Under the Affordable Care Act, a hospital is penalized if a patient is readmitted within 30 days of discharge. Thus, there is a great incentive to try to predict which patients are likely to be readmitted (according to this criterion) so that the hospital can intervene to try to prevent that readmission (for example, by not discharging the patient as soon). In this situation, your data consists of all of the X-variables (independent variables) that you are using to try to explain the probability of readmission. The list of variables you have given in your question are the kind of variables that you might use as X-variables.

      For this situation, your Y-variable is 1 for readmission within 30 days of discharge and 0 if readmission did not occur in that time frame. Thus, you can get a data point for each patient that was discharged up until one month (30 days) ago. Patients discharged less than 30 days ago cannot be used because you can’t yet tell if they will be readmitted within the 30 days and thus cannot determine the value of their Y-variable.

      To predict the probability that a patient that has just been discharged will be readmitted within 30 days, you build a logistic regression model based on you data, and then you just plug the new patients X-variable values into the logistic regression equation. The equation will give you a predicted probability. If you really need to just classify the patient as “likely” or “not likely” (as you indicate in your question), you will need to decide on a criterion for the probability such as the predicted probability > 0.6 means “likely.”

      Now if you are trying to do something else, like forecast the probability that a patient admitted in 2013 will be admitted again in 2014, things are more complicated. The reason is that 2014 represents different relative time periods depending on when the patient was discharged. For example, if a patient was discharged in Jan 2013, then 2014 represents months 12 to 23 after discharge. But for a patient discharged in December of 2013, 2014 represents months 1 to 12 after discharge. Thus, this is a more complicated problem than the Obamacare readmission problem.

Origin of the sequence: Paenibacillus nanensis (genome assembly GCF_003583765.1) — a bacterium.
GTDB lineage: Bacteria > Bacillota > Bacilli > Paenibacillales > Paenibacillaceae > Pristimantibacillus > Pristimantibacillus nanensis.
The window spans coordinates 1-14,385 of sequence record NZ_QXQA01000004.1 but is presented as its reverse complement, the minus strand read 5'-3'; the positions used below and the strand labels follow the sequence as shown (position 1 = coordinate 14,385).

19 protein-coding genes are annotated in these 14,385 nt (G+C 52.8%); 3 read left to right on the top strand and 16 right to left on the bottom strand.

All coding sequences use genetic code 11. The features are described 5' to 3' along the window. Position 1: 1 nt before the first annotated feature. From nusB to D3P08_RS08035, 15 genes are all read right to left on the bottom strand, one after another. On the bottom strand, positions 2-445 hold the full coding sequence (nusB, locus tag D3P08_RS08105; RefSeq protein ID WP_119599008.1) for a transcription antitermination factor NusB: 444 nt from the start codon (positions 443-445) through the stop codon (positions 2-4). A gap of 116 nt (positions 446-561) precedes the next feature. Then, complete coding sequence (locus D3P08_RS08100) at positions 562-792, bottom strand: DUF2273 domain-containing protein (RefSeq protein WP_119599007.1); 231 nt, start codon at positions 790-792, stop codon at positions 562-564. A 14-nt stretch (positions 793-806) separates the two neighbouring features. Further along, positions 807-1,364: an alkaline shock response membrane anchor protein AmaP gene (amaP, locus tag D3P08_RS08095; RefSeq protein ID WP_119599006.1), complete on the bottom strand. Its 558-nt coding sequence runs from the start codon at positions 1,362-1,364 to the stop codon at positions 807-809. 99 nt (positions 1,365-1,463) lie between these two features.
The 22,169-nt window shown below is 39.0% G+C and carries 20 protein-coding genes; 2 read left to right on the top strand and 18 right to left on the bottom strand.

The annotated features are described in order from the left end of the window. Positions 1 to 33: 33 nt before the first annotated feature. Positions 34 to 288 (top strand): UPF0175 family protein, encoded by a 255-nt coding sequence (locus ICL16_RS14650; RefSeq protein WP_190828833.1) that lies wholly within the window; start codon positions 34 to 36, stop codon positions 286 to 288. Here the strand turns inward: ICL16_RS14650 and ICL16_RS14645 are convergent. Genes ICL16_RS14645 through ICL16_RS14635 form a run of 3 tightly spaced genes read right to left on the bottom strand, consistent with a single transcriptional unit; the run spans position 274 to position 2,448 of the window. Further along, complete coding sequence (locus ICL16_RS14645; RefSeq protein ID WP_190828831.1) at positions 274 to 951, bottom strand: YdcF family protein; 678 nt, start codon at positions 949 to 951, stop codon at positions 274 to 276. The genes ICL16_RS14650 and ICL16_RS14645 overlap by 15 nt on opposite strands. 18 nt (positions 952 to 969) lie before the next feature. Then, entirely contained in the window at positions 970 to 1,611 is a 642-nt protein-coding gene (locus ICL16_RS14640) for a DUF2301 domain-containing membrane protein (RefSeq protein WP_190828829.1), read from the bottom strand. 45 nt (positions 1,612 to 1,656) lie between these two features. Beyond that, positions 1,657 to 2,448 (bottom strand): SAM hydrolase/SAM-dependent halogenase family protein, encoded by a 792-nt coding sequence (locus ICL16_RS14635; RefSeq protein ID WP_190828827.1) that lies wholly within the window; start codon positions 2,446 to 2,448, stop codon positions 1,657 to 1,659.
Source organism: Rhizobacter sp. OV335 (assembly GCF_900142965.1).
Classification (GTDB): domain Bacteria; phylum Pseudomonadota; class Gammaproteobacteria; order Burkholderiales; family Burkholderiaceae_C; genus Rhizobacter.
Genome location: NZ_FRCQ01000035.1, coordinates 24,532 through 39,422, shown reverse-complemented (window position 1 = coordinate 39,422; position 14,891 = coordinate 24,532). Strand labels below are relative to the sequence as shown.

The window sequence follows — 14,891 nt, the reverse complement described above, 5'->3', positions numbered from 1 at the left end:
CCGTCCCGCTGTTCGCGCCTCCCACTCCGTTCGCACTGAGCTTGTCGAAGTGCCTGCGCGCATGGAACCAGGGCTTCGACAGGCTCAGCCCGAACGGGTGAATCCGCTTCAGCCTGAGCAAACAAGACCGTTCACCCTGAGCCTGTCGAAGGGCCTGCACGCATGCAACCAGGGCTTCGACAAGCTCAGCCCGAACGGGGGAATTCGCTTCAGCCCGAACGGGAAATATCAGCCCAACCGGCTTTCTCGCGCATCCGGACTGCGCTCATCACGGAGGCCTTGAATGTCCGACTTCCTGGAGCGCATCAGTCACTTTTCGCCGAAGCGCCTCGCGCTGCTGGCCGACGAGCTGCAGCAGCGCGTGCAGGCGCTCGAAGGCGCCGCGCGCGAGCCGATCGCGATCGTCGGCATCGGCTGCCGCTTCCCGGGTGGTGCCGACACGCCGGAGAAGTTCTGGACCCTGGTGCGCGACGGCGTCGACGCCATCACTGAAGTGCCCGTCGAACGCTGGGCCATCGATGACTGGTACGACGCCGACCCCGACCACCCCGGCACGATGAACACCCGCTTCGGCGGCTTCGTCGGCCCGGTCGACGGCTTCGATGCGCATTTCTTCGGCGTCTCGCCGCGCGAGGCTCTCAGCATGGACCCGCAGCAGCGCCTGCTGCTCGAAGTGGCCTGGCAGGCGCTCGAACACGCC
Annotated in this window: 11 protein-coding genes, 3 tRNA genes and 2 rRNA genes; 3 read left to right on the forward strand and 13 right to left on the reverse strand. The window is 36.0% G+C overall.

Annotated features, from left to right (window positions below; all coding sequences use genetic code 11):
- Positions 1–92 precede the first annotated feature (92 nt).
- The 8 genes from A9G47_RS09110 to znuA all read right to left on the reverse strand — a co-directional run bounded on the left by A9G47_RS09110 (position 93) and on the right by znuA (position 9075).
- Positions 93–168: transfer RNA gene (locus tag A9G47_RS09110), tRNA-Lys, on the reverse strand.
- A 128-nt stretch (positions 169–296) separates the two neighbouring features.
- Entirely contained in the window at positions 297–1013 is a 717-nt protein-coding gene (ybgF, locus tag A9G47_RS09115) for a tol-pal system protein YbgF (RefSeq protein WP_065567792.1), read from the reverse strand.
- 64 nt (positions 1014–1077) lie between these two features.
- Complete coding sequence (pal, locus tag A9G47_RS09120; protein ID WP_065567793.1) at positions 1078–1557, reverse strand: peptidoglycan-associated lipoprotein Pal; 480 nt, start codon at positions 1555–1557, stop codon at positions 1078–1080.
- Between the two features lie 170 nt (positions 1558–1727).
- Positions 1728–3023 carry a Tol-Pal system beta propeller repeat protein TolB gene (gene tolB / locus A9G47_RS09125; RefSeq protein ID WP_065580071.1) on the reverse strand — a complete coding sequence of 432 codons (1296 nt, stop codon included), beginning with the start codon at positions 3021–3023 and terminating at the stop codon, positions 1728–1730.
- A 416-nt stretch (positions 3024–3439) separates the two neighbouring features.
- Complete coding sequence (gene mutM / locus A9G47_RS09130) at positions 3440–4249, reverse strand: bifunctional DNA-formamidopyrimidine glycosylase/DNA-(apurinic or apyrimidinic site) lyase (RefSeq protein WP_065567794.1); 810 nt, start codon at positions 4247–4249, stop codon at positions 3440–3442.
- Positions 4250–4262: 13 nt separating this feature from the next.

What you would do in this case would depend on how much data you have and how accurate an answer you need. If you have lots of data, you could build separate logistic regression models for different time horizon that you would need to forecast. So for patients discharged in January 2013, you could build a model of the probability of being readmitted 12 to 23 months out. For patients discharged in February 2013, you could build a model for being readmitted 11 to 22 months out and so on. Each one of these logistic regression problems would look like the first problem I described (readmission during 30 days after discharge) with the 1 and 0 coding of readmission based on the time period for the model.

      Note: In this discussion, I have assumed that “monthly” granularity is adequate. In principle, if you had enough data, you could do this using “daily” granularity.

      I hope this discussion helps. If you have additional questions (which seems like it might be quite likely), do not hesitate to ask (and/or provide more details about your problem).

      Regards,

      StatsProf

      • Dippies says:

        Thanks Professor. Your explanation indeed is of help.

        However, I am from India and not working on “ObamaCare”. I missed out mentioning 2 X variables – date of admission and date of discharge. Which means I have duration of stay. And as you mentioned I have “daily” granularity.

        I have one question (disclaimer – my understanding might be wrong) – I understand the logit reg takes the dependent variable to be binary (0 and 1) only. So in my dataset, if I consider a X-var which is a continuous variable, my understanding is, it takes 0 if the value is 0, it takes 1 if the value is 1 and in case the value >1 it treats it as 0 (unless I recode them appropriately). Based on my understanding – So in your dataset, when you have Income as a continuous variable, how does the logit function handles it?

        (Your site is with very useful contents, and more useful you attending to our queries. I wish we have one linearregressionanalysis.com :) )

        • StatsProf says:

          Thanks for the clarification.